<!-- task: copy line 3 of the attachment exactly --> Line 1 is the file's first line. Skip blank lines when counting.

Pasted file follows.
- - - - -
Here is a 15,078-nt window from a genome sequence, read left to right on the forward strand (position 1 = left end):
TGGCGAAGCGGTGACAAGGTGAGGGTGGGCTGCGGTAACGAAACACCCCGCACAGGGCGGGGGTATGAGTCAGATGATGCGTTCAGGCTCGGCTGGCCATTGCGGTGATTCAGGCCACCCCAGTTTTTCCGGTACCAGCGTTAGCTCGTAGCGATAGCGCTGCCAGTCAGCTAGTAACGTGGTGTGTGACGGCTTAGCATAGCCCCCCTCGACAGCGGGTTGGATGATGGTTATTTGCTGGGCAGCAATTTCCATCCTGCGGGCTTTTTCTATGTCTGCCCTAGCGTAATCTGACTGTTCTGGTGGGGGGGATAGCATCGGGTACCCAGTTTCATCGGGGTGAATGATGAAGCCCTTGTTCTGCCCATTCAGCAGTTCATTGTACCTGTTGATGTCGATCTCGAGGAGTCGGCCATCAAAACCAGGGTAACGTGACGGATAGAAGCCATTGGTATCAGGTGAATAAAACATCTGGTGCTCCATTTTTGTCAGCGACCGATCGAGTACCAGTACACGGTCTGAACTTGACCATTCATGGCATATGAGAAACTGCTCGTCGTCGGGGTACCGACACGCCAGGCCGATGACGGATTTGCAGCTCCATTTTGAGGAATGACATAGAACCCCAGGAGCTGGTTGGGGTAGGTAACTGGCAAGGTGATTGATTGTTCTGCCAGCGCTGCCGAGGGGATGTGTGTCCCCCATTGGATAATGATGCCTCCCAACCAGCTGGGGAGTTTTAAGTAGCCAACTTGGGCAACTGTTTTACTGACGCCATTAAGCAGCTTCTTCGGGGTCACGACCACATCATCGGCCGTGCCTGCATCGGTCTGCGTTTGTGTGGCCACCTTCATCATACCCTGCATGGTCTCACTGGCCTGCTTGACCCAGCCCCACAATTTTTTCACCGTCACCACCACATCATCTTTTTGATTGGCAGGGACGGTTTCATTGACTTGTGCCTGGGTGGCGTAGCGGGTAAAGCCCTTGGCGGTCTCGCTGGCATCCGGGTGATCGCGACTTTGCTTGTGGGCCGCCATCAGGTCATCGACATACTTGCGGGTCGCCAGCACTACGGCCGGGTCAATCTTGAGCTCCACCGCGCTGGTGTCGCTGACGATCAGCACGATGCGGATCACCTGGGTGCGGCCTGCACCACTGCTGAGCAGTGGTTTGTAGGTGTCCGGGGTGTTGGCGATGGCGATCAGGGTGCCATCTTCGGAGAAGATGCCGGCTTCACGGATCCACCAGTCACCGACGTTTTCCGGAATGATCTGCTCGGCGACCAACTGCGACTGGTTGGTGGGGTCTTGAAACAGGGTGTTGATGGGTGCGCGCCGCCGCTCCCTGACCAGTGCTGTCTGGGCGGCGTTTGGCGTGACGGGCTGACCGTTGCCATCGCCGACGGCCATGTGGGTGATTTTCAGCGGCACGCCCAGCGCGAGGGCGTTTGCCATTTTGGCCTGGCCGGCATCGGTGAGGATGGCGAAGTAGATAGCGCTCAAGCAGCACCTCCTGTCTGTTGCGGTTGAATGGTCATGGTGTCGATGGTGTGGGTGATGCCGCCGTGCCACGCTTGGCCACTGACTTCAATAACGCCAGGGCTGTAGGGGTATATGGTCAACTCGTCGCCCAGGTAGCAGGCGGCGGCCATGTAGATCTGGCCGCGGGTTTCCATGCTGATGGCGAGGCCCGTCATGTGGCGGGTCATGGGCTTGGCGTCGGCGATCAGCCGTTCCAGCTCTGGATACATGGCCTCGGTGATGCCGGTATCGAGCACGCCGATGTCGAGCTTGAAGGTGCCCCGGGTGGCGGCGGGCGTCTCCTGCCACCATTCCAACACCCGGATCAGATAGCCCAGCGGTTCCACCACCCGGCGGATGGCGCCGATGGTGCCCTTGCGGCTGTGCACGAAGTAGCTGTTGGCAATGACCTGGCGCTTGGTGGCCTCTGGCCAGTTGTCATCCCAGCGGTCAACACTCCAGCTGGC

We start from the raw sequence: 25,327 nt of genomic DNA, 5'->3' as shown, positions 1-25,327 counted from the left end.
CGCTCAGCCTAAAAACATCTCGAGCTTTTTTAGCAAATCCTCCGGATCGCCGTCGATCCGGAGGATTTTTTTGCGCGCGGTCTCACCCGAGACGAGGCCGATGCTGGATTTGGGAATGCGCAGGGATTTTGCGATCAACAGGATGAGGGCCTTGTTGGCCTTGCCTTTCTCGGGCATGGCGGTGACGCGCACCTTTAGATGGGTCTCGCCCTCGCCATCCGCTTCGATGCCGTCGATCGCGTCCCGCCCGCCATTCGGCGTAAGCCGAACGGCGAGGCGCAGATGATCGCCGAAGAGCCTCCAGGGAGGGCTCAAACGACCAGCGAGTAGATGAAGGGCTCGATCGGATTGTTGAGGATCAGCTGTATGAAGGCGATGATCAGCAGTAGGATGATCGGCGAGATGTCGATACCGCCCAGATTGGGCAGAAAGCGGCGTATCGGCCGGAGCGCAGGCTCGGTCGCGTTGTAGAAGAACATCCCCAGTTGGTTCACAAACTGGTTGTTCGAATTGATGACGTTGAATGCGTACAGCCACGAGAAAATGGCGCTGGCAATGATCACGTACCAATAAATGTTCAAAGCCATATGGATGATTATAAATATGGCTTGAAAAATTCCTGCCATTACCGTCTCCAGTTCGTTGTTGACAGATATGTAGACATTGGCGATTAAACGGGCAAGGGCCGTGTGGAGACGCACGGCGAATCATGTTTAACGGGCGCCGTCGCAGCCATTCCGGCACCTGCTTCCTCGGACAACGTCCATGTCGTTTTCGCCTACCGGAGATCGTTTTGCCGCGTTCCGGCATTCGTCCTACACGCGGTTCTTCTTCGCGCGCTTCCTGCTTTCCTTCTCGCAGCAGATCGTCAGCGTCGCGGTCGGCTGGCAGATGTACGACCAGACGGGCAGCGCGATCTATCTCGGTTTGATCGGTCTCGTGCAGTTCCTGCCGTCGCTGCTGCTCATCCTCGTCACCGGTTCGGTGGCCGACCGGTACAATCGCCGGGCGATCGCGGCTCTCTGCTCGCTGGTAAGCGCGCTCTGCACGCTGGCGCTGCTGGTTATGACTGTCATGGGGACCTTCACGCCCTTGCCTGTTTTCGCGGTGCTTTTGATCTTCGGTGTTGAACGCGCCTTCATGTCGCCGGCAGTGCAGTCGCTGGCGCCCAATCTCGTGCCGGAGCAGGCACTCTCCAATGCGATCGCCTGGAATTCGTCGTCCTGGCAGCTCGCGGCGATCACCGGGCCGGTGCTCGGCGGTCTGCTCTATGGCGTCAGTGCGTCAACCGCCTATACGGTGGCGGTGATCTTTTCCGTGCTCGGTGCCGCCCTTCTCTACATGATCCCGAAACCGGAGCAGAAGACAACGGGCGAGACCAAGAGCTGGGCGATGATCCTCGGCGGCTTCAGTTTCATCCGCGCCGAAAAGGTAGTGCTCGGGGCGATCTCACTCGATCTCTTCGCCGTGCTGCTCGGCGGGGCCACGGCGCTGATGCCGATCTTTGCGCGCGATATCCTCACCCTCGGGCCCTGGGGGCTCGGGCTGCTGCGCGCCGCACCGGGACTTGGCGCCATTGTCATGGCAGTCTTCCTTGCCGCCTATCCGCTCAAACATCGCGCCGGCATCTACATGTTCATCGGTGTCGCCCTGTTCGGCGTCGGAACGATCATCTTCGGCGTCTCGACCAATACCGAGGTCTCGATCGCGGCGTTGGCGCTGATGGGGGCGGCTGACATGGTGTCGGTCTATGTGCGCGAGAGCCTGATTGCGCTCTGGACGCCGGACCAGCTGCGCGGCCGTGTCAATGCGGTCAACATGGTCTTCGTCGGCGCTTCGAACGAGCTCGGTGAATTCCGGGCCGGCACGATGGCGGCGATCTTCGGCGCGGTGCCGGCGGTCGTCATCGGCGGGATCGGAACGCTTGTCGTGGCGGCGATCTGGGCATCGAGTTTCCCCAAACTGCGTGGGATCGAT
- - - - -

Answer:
We start from the raw sequence: 25,327 nt of genomic DNA, 5'->3' as shown, positions 1-25,327 counted from the left end.